Could common pesticides be contributing to the global obesity crisis?

Home » Could common pesticides be contributing to the global obesity crisis?

A manmade organphophate, Chlorpyrifos can affect and paralyse the nervous system by interrupting the firing of neurotransmitters, among other things. Though, it’s used on pesticides in the cultivation of fruit and vegetables in some countries, it’s banned for use on foods in Canada in which Chlorpyrifos was the focus of an Ontatio study by McMaster University. It raised the question attributing partial blame for the global obesity epidemic.

“Brown fat is the metabolic furnace in our body, burning calories, unlike normal fat that is used to store them. This generates heat and prevents calories from being deposited on our bodies as normal white fat. We know brown fat is activated during cold and when we eat,” said senior author Gregory Steinberg, professor of medicine and co-director of the Centre for Metabolism, Obesity, and Diabetes Research at McMaster. The study found a slowing down of calorie burning in the brown adipose tissue of mice. Reducing this burning of calories, a process known as diet-induced thermogenesis, causes the body to store these extra calories, promoting obesity.

Scientists made the discovery after studying 34 commonly used pesticides and herbicides in brown fat cells and testing the effects of chlorpyrifos in mice fed high calorie diets.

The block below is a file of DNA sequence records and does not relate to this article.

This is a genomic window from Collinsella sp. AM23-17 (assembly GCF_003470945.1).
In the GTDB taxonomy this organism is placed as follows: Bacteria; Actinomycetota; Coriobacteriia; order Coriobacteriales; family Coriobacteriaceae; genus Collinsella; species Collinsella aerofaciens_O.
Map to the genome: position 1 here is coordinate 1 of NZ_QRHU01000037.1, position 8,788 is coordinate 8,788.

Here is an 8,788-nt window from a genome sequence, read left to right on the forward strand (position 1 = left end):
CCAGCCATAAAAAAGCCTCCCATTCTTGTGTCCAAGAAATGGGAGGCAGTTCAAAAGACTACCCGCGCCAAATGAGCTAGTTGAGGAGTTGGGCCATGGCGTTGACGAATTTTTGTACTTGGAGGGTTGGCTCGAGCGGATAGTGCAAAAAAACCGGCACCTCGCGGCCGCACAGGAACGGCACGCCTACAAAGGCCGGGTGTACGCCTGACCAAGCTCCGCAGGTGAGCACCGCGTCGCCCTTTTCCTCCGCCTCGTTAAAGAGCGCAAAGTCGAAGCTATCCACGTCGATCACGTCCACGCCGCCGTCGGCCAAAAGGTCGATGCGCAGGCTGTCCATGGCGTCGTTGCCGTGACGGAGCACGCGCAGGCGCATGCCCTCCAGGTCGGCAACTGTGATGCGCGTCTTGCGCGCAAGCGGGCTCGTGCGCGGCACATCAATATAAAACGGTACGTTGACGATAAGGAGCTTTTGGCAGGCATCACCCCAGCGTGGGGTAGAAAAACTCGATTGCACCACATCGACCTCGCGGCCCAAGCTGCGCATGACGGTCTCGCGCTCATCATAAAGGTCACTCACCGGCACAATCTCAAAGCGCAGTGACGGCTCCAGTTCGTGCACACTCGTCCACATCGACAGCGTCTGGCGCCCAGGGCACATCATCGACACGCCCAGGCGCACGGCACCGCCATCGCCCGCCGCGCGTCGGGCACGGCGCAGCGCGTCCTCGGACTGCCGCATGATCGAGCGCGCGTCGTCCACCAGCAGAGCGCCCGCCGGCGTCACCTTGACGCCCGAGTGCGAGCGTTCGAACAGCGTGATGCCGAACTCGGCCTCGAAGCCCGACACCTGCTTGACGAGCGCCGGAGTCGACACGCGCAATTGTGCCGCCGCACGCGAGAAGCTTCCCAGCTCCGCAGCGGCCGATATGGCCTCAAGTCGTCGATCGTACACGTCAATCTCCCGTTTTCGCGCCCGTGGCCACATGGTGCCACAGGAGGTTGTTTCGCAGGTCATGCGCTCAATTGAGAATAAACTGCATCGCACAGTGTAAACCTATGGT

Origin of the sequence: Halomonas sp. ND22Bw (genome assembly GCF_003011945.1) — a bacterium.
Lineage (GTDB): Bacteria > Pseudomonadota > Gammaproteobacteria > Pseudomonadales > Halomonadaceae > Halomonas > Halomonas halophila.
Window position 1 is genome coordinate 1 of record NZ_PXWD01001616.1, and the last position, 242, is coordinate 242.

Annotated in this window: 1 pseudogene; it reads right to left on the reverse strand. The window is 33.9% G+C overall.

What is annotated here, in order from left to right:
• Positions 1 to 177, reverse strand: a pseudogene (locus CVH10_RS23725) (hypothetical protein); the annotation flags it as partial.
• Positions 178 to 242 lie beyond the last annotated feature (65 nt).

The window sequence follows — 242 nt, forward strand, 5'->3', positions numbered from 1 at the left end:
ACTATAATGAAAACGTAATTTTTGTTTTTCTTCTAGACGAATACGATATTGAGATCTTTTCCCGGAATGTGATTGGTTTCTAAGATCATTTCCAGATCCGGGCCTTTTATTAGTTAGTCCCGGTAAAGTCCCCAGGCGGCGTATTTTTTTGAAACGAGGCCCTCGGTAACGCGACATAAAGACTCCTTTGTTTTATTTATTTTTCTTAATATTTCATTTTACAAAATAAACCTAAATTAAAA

“Lifestyle changes around diet and exercise rarely lead to sustained weight loss. We think part of the problem may be this intrinsic dialling back of the metabolic furnace by chlorpyrifos.”

Steinberg said chlorpyrifos would only need to inhibit energy use in brown fat by 40 calories every day to trigger obesity in adults, which would translate to an extra 5lbs / 2.2kg of weight gain per year. He said that while several environmental toxins including chlorpyrifos have been linked to rising obesity rates in both humans and animals, most of these studies have attributed weight gain to increases in food intake and not the burning of calories.

A list of Chlorpyrifos-based products both commercially and domestically used for such things as weeds, termites, insect removal was only just banned in 2019. (See page 21-22 of the Australian Pesticides & Vetinary Medicines Authority’s list – Annexure A).

If you think you might be affected, immediate suspension of use in your cleaning products, thorough rinsing of fruit and vegetables and/or switching to organic sources may help reverse any of the effects you are experiencing.

Leave a Reply

%d bloggers like this: